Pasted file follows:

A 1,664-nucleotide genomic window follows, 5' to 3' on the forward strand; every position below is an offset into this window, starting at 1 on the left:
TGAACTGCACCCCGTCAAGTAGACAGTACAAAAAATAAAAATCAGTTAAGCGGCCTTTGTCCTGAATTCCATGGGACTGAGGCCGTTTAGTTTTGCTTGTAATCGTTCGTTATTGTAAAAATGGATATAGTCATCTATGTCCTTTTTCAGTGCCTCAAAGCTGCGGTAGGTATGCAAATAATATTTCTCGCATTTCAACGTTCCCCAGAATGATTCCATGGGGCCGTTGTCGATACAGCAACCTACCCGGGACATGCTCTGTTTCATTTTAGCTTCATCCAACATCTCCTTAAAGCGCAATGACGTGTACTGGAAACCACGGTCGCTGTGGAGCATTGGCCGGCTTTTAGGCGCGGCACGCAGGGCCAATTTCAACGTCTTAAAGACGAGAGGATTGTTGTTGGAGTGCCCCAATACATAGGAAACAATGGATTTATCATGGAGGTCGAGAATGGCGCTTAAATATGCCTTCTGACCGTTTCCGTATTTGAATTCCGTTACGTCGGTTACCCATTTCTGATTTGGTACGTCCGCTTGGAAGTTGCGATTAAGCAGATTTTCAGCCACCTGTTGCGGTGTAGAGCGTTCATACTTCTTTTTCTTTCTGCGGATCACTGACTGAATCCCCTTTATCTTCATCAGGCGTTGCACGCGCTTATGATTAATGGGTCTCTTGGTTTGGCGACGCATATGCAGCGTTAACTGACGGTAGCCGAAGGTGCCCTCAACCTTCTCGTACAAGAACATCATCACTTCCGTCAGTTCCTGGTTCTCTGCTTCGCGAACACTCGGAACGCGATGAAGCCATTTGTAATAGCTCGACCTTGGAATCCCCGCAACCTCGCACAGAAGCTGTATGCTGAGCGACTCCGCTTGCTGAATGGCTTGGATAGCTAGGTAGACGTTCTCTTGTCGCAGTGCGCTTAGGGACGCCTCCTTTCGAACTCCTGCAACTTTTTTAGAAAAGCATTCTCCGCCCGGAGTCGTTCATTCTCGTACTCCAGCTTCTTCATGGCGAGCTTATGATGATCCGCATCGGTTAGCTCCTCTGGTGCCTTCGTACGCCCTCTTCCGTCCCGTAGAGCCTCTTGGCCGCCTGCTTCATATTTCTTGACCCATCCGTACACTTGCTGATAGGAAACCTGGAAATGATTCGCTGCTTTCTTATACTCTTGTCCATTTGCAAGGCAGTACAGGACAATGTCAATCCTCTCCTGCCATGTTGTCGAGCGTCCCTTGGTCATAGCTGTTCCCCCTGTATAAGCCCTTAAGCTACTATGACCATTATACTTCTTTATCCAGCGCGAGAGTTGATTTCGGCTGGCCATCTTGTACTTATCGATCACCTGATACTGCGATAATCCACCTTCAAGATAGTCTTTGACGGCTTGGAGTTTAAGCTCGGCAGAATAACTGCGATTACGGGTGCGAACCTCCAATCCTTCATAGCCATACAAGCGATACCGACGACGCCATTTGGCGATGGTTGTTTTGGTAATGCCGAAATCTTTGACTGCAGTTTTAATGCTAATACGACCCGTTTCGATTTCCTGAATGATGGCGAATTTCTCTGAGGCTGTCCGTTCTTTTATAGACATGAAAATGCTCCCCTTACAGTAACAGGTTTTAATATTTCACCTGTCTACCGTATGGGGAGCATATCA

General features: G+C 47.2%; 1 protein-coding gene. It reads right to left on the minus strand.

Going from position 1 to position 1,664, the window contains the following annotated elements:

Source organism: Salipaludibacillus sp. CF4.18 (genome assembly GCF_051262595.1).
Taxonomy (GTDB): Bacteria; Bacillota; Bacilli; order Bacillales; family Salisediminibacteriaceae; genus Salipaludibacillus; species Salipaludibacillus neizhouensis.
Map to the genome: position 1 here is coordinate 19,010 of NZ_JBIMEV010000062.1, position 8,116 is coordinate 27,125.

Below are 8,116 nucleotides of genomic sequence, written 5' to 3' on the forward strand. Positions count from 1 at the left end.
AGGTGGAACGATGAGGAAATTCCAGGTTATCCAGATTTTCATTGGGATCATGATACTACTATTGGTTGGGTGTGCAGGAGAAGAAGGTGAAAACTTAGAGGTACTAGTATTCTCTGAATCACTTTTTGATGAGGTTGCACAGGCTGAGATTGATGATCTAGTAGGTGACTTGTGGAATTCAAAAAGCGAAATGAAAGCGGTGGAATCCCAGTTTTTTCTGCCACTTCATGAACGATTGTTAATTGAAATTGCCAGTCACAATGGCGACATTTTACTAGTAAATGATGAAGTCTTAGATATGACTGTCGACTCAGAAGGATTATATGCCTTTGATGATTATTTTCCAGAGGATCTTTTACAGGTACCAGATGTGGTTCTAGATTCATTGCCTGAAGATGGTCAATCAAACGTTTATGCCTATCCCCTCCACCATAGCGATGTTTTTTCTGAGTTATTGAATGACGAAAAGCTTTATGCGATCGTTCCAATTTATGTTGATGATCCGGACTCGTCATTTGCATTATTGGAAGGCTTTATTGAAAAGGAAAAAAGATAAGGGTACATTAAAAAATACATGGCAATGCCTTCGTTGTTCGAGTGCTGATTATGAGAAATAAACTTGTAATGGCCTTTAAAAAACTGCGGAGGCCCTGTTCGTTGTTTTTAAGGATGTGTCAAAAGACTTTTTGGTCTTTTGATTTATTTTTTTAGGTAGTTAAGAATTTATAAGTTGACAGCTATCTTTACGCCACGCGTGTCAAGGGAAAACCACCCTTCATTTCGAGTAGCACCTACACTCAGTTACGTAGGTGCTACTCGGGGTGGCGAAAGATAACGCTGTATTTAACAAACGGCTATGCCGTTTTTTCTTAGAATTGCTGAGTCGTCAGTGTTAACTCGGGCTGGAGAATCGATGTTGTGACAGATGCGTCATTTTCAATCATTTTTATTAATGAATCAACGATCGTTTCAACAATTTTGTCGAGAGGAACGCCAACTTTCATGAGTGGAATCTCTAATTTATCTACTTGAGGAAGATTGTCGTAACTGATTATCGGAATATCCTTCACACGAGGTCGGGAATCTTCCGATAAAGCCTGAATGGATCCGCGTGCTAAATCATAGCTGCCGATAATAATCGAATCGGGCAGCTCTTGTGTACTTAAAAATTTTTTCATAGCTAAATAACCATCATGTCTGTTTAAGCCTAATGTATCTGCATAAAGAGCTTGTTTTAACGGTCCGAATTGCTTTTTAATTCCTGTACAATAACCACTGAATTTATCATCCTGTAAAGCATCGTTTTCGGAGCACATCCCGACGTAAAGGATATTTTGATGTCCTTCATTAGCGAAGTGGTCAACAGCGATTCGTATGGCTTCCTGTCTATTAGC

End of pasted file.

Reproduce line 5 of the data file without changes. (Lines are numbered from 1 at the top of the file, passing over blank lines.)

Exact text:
Source organism: Salipaludibacillus sp. CF4.18 (genome assembly GCF_051262595.1).